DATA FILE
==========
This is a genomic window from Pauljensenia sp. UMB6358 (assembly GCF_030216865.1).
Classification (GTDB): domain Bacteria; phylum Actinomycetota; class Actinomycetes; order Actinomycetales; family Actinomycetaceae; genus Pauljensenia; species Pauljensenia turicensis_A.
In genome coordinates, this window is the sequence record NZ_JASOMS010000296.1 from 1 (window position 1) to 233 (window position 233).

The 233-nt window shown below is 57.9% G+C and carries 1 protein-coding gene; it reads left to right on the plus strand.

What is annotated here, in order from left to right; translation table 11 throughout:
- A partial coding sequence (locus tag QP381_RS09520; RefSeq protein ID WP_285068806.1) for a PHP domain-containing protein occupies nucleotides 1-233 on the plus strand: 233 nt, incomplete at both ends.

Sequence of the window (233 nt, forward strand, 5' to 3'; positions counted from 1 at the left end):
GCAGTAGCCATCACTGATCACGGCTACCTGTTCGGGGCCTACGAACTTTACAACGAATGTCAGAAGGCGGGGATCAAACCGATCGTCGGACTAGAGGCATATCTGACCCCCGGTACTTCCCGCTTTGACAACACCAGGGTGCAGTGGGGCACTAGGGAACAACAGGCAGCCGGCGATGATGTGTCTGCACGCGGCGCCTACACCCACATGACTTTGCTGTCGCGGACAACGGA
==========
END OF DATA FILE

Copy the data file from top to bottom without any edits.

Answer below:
This is a genomic window from Pauljensenia sp. UMB6358 (assembly GCF_030216865.1).
Classification (GTDB): domain Bacteria; phylum Actinomycetota; class Actinomycetes; order Actinomycetales; family Actinomycetaceae; genus Pauljensenia; species Pauljensenia turicensis_A.
In genome coordinates, this window is the sequence record NZ_JASOMS010000296.1 from 1 (window position 1) to 233 (window position 233).

The 233-nt window shown below is 57.9% G+C and carries 1 protein-coding gene; it reads left to right on the plus strand.

What is annotated here, in order from left to right; translation table 11 throughout:
- A partial coding sequence (locus tag QP381_RS09520; RefSeq protein ID WP_285068806.1) for a PHP domain-containing protein occupies nucleotides 1-233 on the plus strand: 233 nt, incomplete at both ends.

Sequence of the window (233 nt, forward strand, 5' to 3'; positions counted from 1 at the left end):
GCAGTAGCCATCACTGATCACGGCTACCTGTTCGGGGCCTACGAACTTTACAACGAATGTCAGAAGGCGGGGATCAAACCGATCGTCGGACTAGAGGCATATCTGACCCCCGGTACTTCCCGCTTTGACAACACCAGGGTGCAGTGGGGCACTAGGGAACAACAGGCAGCCGGCGATGATGTGTCTGCACGCGGCGCCTACACCCACATGACTTTGCTGTCGCGGACAACGGA